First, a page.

The Senate is the Upper House in Canada’s Parliament. Canada’s first prime minister, Sir John A. Macdonald, famously called it a chamber of sober second thought but it is much more than that. It is a source of ideas, inspiration and legislation in its own right.
Parliament’s 105 senators scrutinize legislation, suggest improvements and fix mistakes. In a two-chamber Parliament, the Senate acts as a check on the power of the prime minister and cabinet. Any bill must pass both houses — the Senate and the House of Commons — before it can become law.
Senate committees scrutinize proposed legislation, examine government spending plans and investigate matters of importance to Canadians. Senators do this work through regular meetings where they hear directly from Canadians, who appear before the committee as witnesses to share their expertise and experiences.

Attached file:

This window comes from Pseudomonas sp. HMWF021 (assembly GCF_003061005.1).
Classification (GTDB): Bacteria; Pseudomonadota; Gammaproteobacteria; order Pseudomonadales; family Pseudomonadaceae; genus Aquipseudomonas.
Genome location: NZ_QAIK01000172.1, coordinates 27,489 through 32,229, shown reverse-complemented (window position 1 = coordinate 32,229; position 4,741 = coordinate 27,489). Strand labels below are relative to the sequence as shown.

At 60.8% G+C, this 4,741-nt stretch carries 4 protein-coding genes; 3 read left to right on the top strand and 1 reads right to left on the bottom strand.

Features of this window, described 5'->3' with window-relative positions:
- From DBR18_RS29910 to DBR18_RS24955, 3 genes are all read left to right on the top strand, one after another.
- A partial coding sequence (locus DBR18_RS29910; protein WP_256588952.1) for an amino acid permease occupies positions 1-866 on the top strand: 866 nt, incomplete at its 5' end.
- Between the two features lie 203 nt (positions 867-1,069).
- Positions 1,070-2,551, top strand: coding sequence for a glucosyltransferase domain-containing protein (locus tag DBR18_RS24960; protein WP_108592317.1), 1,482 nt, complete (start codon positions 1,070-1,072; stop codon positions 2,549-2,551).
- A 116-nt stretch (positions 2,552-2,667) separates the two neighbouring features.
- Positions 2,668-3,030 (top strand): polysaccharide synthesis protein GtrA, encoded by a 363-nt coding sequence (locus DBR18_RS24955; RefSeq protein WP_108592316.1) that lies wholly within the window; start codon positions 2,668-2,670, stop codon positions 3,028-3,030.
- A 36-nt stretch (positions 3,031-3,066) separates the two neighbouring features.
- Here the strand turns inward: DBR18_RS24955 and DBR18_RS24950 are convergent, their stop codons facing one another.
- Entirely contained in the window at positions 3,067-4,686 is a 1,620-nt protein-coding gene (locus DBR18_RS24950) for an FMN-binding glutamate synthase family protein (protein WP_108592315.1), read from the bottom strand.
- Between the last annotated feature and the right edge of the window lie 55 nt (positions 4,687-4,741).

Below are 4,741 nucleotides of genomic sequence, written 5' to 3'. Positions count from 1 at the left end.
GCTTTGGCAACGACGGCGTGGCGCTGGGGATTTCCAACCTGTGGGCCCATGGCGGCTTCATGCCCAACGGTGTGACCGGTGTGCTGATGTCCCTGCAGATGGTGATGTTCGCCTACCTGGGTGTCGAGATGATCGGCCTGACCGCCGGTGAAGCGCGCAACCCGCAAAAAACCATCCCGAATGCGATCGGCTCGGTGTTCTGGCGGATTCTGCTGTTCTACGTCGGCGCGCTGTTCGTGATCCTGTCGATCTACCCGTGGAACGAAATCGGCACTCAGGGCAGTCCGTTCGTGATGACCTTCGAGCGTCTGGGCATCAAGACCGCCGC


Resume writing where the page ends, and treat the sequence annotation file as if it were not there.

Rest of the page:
I am on the Senate Committee on Social Affairs, Science and Technology (SOCI), as well as on the Committee on Internal Economy, Budgets and Administration (CIBA). For more information about SOCI and CIBA, see below.
SOCI’s mandate is to examine legislation and to study issues related to cultural affairs and the arts, social and labour matters, health and welfare, pensions and housing. It is also responsible for considering fitness and amateur sport, employment and immigration, consumer affairs and youth affairs.
CIBA’S mandate is to consider all matters of a financial or administrative nature relating to the internal management of the Senate. It reviews and authorizes the budget applications of committees and sets guidelines and policies on items such as senators’ office management and financial matters.